Psychological Testing and Assessment is a comprehensive introduction to theory, research and best practice for psychological testing and assessment in an Australian context. The text examines key principles, provides varied examples, discusses local issues and addresses the Australian Psychological Society's Code of Ethics. Covering the latest in theory and research, it provides students with a practical and accessible guide to the dynamic and evolving field of psychological assessment.
The third edition has been updated to incorporate the latest theory and research, and now has expanded coverage of controversies, cross-cultural assessment and acquiescence. It includes new case examples which show real-world application of theory and key term margin notes which assist student learning.
Readership : Third year psychology students studying psychological testing and assessment as part of their psychology degree.
Part 1: The Context of Psychological Testing and Assessment
1. Psychological Tests: What are they and why do we need them?
2. Psychological Testing and Assessment: Processes, Best Practice and Ethics
Part 2: Methodological and Technical Principles of Psychological Testing
3. Test Scores and Norms
6. Test Construction
Part 3: Substantive Testing and Assessment Areas
Part 4: Areas of Professional Application
9. Clinical and Mental Health Testing and Assessment
10. Organisational Testing and Assessment
11. Neuropsychological Testing and Assessment
12. Forensic Psychological Testing and Assessment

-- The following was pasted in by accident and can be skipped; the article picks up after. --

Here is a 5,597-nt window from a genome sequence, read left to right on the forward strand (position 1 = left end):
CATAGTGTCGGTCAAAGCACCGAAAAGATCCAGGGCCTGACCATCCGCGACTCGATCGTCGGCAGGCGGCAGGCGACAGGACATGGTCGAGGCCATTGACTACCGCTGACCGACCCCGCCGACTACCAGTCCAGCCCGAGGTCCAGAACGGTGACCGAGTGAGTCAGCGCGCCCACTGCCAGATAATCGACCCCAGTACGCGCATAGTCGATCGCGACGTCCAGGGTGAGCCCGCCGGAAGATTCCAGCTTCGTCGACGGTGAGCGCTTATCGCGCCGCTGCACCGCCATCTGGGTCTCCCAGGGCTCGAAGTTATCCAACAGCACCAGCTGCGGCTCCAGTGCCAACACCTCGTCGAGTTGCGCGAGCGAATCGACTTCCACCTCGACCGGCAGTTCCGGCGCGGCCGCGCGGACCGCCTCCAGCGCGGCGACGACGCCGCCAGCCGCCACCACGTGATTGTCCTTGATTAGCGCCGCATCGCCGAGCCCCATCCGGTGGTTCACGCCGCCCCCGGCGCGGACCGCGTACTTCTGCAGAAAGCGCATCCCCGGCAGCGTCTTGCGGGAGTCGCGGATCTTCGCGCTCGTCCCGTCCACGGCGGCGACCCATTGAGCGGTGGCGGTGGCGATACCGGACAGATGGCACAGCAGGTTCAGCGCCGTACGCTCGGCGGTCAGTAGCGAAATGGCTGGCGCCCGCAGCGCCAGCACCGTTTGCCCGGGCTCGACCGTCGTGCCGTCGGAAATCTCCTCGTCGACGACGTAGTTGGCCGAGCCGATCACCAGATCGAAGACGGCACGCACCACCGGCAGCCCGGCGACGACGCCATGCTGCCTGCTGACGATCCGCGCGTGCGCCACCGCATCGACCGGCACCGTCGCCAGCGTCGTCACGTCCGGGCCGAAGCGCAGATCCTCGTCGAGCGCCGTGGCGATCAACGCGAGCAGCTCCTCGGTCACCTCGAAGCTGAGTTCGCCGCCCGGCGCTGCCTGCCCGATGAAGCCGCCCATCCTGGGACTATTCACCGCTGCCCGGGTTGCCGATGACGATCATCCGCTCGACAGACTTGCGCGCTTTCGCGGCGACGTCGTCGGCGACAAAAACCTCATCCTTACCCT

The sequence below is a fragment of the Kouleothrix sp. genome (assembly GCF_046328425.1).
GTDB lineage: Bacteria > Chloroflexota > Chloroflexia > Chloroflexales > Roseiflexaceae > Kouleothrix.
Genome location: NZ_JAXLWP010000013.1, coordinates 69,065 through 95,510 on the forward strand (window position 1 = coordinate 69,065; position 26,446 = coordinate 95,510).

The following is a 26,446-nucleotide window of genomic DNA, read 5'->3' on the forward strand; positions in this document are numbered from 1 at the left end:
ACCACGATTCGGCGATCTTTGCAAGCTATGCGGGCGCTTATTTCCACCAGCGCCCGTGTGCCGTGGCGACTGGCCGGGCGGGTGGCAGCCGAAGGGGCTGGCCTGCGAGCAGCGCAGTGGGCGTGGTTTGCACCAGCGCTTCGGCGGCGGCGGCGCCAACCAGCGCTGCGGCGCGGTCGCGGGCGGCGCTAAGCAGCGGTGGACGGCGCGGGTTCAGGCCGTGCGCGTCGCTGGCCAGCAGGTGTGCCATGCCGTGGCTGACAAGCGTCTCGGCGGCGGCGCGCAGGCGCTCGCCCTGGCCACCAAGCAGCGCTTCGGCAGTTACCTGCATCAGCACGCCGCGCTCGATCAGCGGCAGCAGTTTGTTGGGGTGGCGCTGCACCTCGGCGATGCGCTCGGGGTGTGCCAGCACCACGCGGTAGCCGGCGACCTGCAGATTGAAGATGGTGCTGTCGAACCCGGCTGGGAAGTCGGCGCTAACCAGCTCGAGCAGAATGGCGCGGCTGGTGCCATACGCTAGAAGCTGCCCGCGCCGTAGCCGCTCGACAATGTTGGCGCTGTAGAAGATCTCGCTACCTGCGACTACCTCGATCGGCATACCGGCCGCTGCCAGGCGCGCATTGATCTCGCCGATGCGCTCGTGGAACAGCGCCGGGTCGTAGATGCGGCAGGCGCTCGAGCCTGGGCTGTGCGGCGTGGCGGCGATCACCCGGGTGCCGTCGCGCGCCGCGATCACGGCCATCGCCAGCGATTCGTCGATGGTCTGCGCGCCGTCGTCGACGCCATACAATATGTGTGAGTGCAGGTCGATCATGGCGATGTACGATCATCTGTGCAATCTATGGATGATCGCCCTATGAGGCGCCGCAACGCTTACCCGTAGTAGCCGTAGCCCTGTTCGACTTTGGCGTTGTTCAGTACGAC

13. Educational Testing and Assessment
Part 5: Prospects and Issues
14. The Future of Testing and Assessment
Local context: written specifically for Australian students studying psychological testing and assessment and addresses the Australian Psychological Society Code of Ethics.
Readability: Writing style and content is appropriately pitched to students, accompanied by carefully chosen pedagogy to enhance student learning.
Comprehensive table of contents: Covers all key areas of psychological assessment and testing and is well-matched to a single semester course.
About the Author
David Shum is a Professor and Dean (Research) in the Health Group, Griffith UniversityProfessor, Dean (Research) and a member of the Menzies Health Institute of Queensland in the Health Group at Griffith University. John OGorman is an Adjunct Professor in the Health Group at Griffith University. Peter Creed is a Professor in the School of Applied Psychology and a member of the Menzies Health Institute Queensland at Griffith University. Brett Myors is an Adjunct Associate Professor in the School of Applied Psychology at Griffith University.